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Increasingly tuned in to whales, Whales Online presents its new colours in french and english
For its 15th anniversary, the reference site on whales of the St. Lawrence has been completely revamped. With a broader network of collaborators and new columnists, Whales Online provides comprehensive coverage of news about whales here and elsewhere, week after week. Through News from Afield and Field Notes, from the Côte-Nord to the Gaspé and upstream to the Saguenay–St. Lawrence Marine Park, some forty experienced observers and research teams relay their observations and share their most noteworthy moments. With a brand new look and thanks to the support of the Government of Canada’s National Conservation Plan and the Donner Canadian Foundation, the English version of Whales Online is back.
A tool for the discovery and conservation of whales and the St. Lawrence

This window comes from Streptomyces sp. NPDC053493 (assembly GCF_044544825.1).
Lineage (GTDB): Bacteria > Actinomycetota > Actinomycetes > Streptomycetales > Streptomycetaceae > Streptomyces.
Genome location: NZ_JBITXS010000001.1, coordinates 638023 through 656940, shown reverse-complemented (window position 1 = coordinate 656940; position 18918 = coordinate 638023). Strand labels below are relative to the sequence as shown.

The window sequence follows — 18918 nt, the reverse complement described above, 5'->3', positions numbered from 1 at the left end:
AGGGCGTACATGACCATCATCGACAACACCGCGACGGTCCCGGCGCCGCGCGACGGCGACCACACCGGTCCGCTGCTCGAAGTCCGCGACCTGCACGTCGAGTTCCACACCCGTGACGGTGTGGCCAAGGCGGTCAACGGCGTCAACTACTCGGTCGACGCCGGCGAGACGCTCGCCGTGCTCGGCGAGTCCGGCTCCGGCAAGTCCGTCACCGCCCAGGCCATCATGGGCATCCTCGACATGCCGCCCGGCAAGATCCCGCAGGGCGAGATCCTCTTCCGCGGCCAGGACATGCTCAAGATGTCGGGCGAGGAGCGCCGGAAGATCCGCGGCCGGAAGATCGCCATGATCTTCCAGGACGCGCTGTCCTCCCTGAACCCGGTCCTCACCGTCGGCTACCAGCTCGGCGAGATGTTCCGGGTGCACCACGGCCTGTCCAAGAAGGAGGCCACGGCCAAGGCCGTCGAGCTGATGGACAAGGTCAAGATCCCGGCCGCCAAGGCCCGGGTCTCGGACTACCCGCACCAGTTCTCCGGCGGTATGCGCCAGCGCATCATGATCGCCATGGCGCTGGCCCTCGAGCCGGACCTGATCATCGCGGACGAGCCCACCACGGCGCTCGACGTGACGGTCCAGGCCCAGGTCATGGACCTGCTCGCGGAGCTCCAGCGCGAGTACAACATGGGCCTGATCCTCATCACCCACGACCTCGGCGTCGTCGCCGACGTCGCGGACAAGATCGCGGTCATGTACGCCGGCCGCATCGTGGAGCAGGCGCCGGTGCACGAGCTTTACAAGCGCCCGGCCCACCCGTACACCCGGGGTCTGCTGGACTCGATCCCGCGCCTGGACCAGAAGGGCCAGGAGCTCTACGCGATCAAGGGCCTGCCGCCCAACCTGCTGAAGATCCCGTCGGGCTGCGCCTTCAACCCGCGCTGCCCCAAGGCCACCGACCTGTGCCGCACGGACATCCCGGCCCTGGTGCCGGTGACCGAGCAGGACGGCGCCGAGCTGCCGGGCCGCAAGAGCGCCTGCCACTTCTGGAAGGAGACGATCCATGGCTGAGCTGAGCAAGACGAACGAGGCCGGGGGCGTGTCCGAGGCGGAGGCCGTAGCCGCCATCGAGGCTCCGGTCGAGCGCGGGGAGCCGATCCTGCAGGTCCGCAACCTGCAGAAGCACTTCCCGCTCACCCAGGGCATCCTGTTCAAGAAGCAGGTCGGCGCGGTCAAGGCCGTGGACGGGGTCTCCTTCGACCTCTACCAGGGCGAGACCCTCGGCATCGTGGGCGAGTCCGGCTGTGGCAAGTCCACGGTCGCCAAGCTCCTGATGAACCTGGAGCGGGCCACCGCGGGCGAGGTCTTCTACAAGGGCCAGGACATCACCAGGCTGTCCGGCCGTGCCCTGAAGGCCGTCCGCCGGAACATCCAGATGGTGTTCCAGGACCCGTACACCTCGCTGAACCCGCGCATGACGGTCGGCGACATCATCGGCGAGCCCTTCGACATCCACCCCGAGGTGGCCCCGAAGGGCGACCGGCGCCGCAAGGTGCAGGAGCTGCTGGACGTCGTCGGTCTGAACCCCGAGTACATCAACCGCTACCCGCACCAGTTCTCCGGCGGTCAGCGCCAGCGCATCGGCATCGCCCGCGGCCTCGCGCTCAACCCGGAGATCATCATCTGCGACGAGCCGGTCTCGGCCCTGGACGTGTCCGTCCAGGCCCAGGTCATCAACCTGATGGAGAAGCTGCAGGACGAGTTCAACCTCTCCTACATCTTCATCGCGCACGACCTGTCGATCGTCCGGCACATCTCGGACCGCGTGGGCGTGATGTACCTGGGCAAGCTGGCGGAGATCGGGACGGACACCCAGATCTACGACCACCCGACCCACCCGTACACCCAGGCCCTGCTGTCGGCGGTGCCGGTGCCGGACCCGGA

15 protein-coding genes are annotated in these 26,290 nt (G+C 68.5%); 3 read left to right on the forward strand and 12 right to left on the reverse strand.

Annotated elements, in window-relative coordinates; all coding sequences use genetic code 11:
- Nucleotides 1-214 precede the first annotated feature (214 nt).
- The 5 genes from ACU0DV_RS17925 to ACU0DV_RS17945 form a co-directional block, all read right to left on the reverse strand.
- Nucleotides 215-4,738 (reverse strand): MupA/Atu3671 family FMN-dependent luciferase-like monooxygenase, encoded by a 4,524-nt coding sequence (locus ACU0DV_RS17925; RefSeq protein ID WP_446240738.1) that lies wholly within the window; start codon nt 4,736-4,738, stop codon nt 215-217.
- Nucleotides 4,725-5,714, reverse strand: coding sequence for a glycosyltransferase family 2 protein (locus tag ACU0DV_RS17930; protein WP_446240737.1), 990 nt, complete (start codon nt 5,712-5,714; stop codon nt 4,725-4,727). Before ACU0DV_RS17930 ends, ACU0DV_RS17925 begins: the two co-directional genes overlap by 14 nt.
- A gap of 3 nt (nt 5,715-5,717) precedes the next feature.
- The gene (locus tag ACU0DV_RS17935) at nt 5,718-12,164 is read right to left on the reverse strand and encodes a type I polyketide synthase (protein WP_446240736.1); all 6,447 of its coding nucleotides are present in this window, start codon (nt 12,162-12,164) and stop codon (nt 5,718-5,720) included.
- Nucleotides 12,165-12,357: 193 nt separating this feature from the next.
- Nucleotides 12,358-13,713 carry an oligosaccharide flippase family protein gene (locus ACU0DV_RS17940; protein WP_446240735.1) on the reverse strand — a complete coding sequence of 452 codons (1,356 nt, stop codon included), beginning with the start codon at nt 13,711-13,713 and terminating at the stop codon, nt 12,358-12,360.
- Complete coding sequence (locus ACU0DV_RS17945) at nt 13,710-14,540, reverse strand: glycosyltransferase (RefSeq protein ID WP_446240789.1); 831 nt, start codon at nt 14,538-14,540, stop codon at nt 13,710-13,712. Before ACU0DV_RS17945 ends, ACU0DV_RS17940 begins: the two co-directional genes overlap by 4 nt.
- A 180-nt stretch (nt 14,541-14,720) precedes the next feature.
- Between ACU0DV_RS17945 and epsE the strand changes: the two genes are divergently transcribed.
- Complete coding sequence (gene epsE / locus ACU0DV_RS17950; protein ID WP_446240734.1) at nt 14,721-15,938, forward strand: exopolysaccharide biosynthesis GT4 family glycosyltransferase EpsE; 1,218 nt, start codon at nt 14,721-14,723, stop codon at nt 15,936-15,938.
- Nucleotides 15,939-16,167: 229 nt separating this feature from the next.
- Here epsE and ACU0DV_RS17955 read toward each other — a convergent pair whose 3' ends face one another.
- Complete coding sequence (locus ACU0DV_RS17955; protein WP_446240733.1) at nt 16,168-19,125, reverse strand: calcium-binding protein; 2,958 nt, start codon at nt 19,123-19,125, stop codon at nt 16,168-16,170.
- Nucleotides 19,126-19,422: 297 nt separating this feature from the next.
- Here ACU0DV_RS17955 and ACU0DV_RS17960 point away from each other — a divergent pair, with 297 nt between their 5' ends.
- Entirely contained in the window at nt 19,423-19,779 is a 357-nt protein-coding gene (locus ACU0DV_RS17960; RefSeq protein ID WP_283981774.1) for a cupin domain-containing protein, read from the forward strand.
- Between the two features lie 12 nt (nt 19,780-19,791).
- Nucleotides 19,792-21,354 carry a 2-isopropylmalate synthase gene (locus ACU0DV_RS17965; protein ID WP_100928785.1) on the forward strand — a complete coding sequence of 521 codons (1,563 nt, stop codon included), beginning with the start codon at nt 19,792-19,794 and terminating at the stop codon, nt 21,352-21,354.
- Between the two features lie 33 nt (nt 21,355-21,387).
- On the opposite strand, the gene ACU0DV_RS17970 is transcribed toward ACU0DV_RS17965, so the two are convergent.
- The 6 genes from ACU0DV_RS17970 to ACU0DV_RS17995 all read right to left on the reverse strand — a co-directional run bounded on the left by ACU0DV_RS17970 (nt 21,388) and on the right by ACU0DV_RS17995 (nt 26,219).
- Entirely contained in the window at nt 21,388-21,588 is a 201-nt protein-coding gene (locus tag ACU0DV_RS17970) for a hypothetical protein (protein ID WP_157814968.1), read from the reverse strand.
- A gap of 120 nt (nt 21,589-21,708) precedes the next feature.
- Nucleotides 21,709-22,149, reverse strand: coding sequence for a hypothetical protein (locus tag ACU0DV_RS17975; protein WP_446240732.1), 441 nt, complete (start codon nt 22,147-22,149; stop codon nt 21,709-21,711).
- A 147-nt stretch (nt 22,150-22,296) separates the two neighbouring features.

WhalesOnline.org is an initiative of the Group for Research and Education on Marine Mammals (GREMM). As a dynamic and constantly evolving platform, the site revolves around a copiously illustrated encyclopedia-like section that discusses cetaceans and the St. Lawrence, whale-watching in Quebec, research and conservation. For Gréta Fougère, General Director of the Association touristique de Manicouagan, “the Whales Online site is a tremendous tool to discover the world of whales before actually coming to see them on the Whale Route between Tadoussac to Blanc-Sablon”.
The Whales Online website, with its bulletin Portrait de Baleines, also plays a role in the continuous education of captains and naturalists belonging to the Eco-Whale Alliance. Partners of this Alliance, namely whale-watching cruise operators in the Marine Park as well as Parks Canada and Parcs Québec – co-managers of the Saguenay–St. Lawrence Marine Park – receive news on research programs from a vast network of collaborators and the Quebec Marine Mammal Emergency Response Network. Jérôme Gouron co-director of the Marine Park: “It’s a wonderful tool both for visitors who are interested in learning more about whales, and for captains and naturalists who can stay up to date on sightings in the Saguenay–St. Lawrence Marine Park.”